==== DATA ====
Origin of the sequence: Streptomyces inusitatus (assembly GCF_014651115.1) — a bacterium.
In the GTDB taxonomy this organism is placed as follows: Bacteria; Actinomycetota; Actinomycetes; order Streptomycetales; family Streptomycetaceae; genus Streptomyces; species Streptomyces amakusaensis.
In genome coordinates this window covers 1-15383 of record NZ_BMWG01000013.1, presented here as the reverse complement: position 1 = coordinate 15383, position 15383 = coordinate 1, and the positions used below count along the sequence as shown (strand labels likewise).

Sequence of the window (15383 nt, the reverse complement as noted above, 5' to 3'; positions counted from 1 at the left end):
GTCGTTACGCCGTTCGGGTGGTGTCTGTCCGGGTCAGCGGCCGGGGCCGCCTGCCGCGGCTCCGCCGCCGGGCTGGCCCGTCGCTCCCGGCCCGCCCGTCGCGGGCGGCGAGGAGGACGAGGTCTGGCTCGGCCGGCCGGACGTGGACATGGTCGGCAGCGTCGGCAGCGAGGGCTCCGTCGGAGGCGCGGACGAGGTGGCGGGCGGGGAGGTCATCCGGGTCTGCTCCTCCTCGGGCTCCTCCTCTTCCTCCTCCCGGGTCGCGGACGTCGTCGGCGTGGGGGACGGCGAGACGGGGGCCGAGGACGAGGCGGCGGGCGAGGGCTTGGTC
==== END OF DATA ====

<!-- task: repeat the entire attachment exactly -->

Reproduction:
Origin of the sequence: Streptomyces inusitatus (assembly GCF_014651115.1) — a bacterium.
In the GTDB taxonomy this organism is placed as follows: Bacteria; Actinomycetota; Actinomycetes; order Streptomycetales; family Streptomycetaceae; genus Streptomyces; species Streptomyces amakusaensis.
In genome coordinates this window covers 1-15383 of record NZ_BMWG01000013.1, presented here as the reverse complement: position 1 = coordinate 15383, position 15383 = coordinate 1, and the positions used below count along the sequence as shown (strand labels likewise).

Sequence of the window (15383 nt, the reverse complement as noted above, 5' to 3'; positions counted from 1 at the left end):
GTCGTTACGCCGTTCGGGTGGTGTCTGTCCGGGTCAGCGGCCGGGGCCGCCTGCCGCGGCTCCGCCGCCGGGCTGGCCCGTCGCTCCCGGCCCGCCCGTCGCGGGCGGCGAGGAGGACGAGGTCTGGCTCGGCCGGCCGGACGTGGACATGGTCGGCAGCGTCGGCAGCGAGGGCTCCGTCGGAGGCGCGGACGAGGTGGCGGGCGGGGAGGTCATCCGGGTCTGCTCCTCCTCGGGCTCCTCCTCTTCCTCCTCCCGGGTCGCGGACGTCGTCGGCGTGGGGGACGGCGAGACGGGGGCCGAGGACGAGGCGGCGGGCGAGGGCTTGGTC